Wednesday, July 9, 2008

Films to die for... or so they say.

Two films I recently got from Netflix are two of the 'After Dark HorrorFest' series - where each year there are "8 Films to Die For" and they are supposed to be "too graphic, too disturbing, and too shocking for general audiences". Ok, right. I'll be the judge of that.

First I saw Borderland.

I didn't know any of the actors except Sean Astin (Samwise Gamgee from the Lord of the Rings Trilogy, in a complete character turn-around from that role) and Rider Strong (Cabin Fever).

After an initial gory sequence to set up who the bad guys are, it starts out like most typical movies of this kind. Some college-age guys are looking to score and have some fun so they take off to the Borderland - the area where Texas and Mexico meet, notorious for drugs and other illegal activities.

They (almost too quickly) find some women, eat some magic mushrooms, smoke some weed and drink some drinks. They head off to a local carnival so the rides can make them sick. (that doesn't happen but it should have!)
Then one of the dudes decides to go home alone and for some reason takes a ride offered by one of the said bad guys (who, in their right - or even messed up- mind, would do this?) They take him to a farm of some sort and proceed to hang him upside down like a butchered hog. It's obvious he's going to be someone's hobby.

The other dudes eventually start looking for their friend when he never comes back to the hotel and eventually contact police who are not at all helpful and in fact seem petrified of the men they assume have abducted this young man.

These criminals are involved in a Satanic cult, are drug lords, and have taken to kidnapping tourists and apparently sacrificing them in the name of Satan.

The pursuit to find their friend is basically the rest of the movie, which almost turns into a 'shoot-em-up' type of film before it is all said and done. There is a moderate amount of gore but no real sense of reason or continuity throughout.

Sean Astin really does shock here as a sadistic thug. It's hard to see Samwise be so cruel!

Borderland is supposedly based on actual events, and the dvd extras delve into that story if you care to watch them. I do remember the Matamoros story- it broke when a 21 y/o American tourist disappeared there in 1989 and was later to be found murdered by this cult. Supposedly tons of bodies were discovered in shallow graves around the property. Nice.

In any event, the movie had its moments. I wouldn't say it's purchase-worthy or even a 'must-see', but it passed the time sufficiently.

The same cannot be said for Crazy Eights.

Actually, it isn't really that bad. It is more confusing than anything - and me explaining it here won't be easy.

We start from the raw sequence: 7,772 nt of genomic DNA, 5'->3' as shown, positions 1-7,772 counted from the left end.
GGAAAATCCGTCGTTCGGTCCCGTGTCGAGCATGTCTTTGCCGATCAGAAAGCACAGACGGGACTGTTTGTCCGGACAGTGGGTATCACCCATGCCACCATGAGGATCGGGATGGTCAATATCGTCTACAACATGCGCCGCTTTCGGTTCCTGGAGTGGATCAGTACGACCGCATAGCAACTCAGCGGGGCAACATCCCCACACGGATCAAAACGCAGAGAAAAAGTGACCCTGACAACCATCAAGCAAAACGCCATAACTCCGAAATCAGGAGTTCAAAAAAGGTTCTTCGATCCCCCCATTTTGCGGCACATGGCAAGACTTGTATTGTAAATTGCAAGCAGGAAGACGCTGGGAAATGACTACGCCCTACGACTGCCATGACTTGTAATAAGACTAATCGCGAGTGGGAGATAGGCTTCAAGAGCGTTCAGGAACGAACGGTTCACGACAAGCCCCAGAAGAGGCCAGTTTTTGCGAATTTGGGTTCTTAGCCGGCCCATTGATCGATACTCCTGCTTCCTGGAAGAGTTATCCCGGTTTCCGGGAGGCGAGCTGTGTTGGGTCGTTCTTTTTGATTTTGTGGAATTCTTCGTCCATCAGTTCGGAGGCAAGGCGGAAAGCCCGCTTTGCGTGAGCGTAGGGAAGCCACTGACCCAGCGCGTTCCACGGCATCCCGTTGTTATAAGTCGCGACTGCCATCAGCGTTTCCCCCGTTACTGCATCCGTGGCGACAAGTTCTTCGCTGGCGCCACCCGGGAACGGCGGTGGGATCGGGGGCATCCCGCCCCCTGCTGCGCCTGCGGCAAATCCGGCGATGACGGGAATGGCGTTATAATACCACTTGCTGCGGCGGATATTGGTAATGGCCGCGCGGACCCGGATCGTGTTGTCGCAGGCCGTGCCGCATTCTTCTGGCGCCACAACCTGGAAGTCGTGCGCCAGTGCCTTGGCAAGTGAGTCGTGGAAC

So, here we have a group of six thirty-somethings who have come back to their small hometown to attend the funeral of a close childhood friend. The cast is really quite impressive, with some regulars of the genre (Dina Meyer of the 'Saw' series, Traci Lords of porn star fame as well as several low budget horror outings, Frank Whaley (from 'Vacancy' and 'Pulp Fiction') as well as George Newbern (Brian from 'Father of the Bride'), and Gabrielle Anwar (Scent of a Woman)...

Anyway, of course the friend has a letter for them, detailing that they are to find a time capsule they made years ago, hidden in a certain trunk, located in a deserted barn nearby. They all seem to have trouble remembering this event. Though they all admit to having been plagued with bad dreams and odd recollections throughout their lives.

However- they do, in fact, find this trunk, but when they haul it out of the barn and open it, besides the dolly and the slingshot, a small skeleton of a child is inside. One guy, Brent (Whaley) decides he's outta there, and the rest have to follow 'cause he has the keys. They try to leave but the road keeps going in circles, and they drive past the same decrepit old plantation-type house over and over. Brent thinks he sees a little girl in the yard, so he decides they should all go ask her if she knows how to reach the main road.

Of course they then cannot find the girl.

The investigate the house, after splitting into two groups. One of the men, Wayne (Dan DeLuca) gets injured, breaking his leg after falling down some cellar steps... (not much for being careful I guess) ... They drag him further into the basement (which surprisingly still has electric. Go figure) and try to splint it.

Once inside they all become overwhelmed by the house and memories that overcome them that they cannot explain. They find pictures of themselves as little children on the walls, and come to realize they must have been orphans who grew up together there at that very house.

But something very bad is lurking there as well. I don't want to give everything away, but suffice it to say - there is a reason they have all been 'summoned' back here. One by one, they must face their fears and their ultimate destiny.

I actually thought the premise and the beginning of the movie seemed pretty good, but as time went on and they were trying to tie things together and wrap things up, it just got more and more convoluted for me. By the end I was saying: WTF?

There are a few truly creepy scenes, which almost made it worth it, and the actors did the best with the material they had.....I guarantee if they had casted nobodies, this would have been unwatchable.

In the end, this kinda falls rather flat for me.

And I had heard this was one of the best of the '8 films to die for'.... well it isn't making me slit my throat any time soon. Oy.

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